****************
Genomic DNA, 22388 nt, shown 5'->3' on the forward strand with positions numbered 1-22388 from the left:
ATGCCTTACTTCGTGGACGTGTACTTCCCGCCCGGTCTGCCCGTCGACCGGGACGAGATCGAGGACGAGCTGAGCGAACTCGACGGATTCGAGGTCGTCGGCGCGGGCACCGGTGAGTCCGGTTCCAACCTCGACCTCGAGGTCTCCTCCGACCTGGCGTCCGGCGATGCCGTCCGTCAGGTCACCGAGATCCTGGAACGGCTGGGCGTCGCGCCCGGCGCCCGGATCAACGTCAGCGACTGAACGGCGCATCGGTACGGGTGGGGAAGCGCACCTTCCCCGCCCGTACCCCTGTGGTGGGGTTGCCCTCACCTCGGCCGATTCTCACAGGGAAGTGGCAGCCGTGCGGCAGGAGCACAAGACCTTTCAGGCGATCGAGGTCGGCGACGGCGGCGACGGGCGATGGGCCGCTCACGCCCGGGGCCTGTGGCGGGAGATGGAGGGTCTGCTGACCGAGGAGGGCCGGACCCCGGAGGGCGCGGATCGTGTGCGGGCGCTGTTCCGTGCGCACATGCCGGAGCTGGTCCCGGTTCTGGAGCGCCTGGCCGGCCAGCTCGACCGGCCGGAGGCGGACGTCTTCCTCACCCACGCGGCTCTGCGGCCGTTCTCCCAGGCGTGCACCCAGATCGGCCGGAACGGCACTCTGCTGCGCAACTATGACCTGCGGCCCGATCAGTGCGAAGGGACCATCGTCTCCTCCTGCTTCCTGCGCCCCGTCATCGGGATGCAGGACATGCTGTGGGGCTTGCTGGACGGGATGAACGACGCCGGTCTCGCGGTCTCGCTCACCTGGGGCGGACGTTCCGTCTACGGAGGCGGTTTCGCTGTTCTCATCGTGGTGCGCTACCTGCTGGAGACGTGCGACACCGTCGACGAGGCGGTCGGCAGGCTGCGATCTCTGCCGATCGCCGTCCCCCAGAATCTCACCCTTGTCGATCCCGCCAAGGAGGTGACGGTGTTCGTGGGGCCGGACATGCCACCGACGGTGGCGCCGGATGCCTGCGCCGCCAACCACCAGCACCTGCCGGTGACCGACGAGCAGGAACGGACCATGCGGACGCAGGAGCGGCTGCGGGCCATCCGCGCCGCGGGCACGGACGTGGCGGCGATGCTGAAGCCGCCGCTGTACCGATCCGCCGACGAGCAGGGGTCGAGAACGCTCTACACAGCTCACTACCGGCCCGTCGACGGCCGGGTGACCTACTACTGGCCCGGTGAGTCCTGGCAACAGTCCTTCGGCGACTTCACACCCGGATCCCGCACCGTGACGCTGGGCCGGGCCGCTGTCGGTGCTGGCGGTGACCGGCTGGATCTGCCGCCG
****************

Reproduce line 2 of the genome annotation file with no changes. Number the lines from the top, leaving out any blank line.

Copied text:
ATGCCTTACTTCGTGGACGTGTACTTCCCGCCCGGTCTGCCCGTCGACCGGGACGAGATCGAGGACGAGCTGAGCGAACTCGACGGATTCGAGGTCGTCGGCGCGGGCACCGGTGAGTCCGGTTCCAACCTCGACCTCGAGGTCTCCTCCGACCTGGCGTCCGGCGATGCCGTCCGTCAGGTCACCGAGATCCTGGAACGGCTGGGCGTCGCGCCCGGCGCCCGGATCAACGTCAGCGACTGAACGGCGCATCGGTACGGGTGGGGAAGCGCACCTTCCCCGCCCGTACCCCTGTGGTGGGGTTGCCCTCACCTCGGCCGATTCTCACAGGGAAGTGGCAGCCGTGCGGCAGGAGCACAAGACCTTTCAGGCGATCGAGGTCGGCGACGGCGGCGACGGGCGATGGGCCGCTCACGCCCGGGGCCTGTGGCGGGAGATGGAGGGTCTGCTGACCGAGGAGGGCCGGACCCCGGAGGGCGCGGATCGTGTGCGGGCGCTGTTCCGTGCGCACATGCCGGAGCTGGTCCCGGTTCTGGAGCGCCTGGCCGGCCAGCTCGACCGGCCGGAGGCGGACGTCTTCCTCACCCACGCGGCTCTGCGGCCGTTCTCCCAGGCGTGCACCCAGATCGGCCGGAACGGCACTCTGCTGCGCAACTATGACCTGCGGCCCGATCAGTGCGAAGGGACCATCGTCTCCTCCTGCTTCCTGCGCCCCGTCATCGGGATGCAGGACATGCTGTGGGGCTTGCTGGACGGGATGAACGACGCCGGTCTCGCGGTCTCGCTCACCTGGGGCGGACGTTCCGTCTACGGAGGCGGTTTCGCTGTTCTCATCGTGGTGCGCTACCTGCTGGAGACGTGCGACACCGTCGACGAGGCGGTCGGCAGGCTGCGATCTCTGCCGATCGCCGTCCCCCAGAATCTCACCCTTGTCGATCCCGCCAAGGAGGTGACGGTGTTCGTGGGGCCGGACATGCCACCGACGGTGGCGCCGGATGCCTGCGCCGCCAACCACCAGCACCTGCCGGTGACCGACGAGCAGGAACGGACCATGCGGACGCAGGAGCGGCTGCGGGCCATCCGCGCCGCGGGCACGGACGTGGCGGCGATGCTGAAGCCGCCGCTGTACCGATCCGCCGACGAGCAGGGGTCGAGAACGCTCTACACAGCTCACTACCGGCCCGTCGACGGCCGGGTGACCTACTACTGGCCCGGTGAGTCCTGGCAACAGTCCTTCGGCGACTTCACACCCGGATCCCGCACCGTGACGCTGGGCCGGGCCGCTGTCGGTGCTGGCGGTGACCGGCTGGATCTGCCGCCG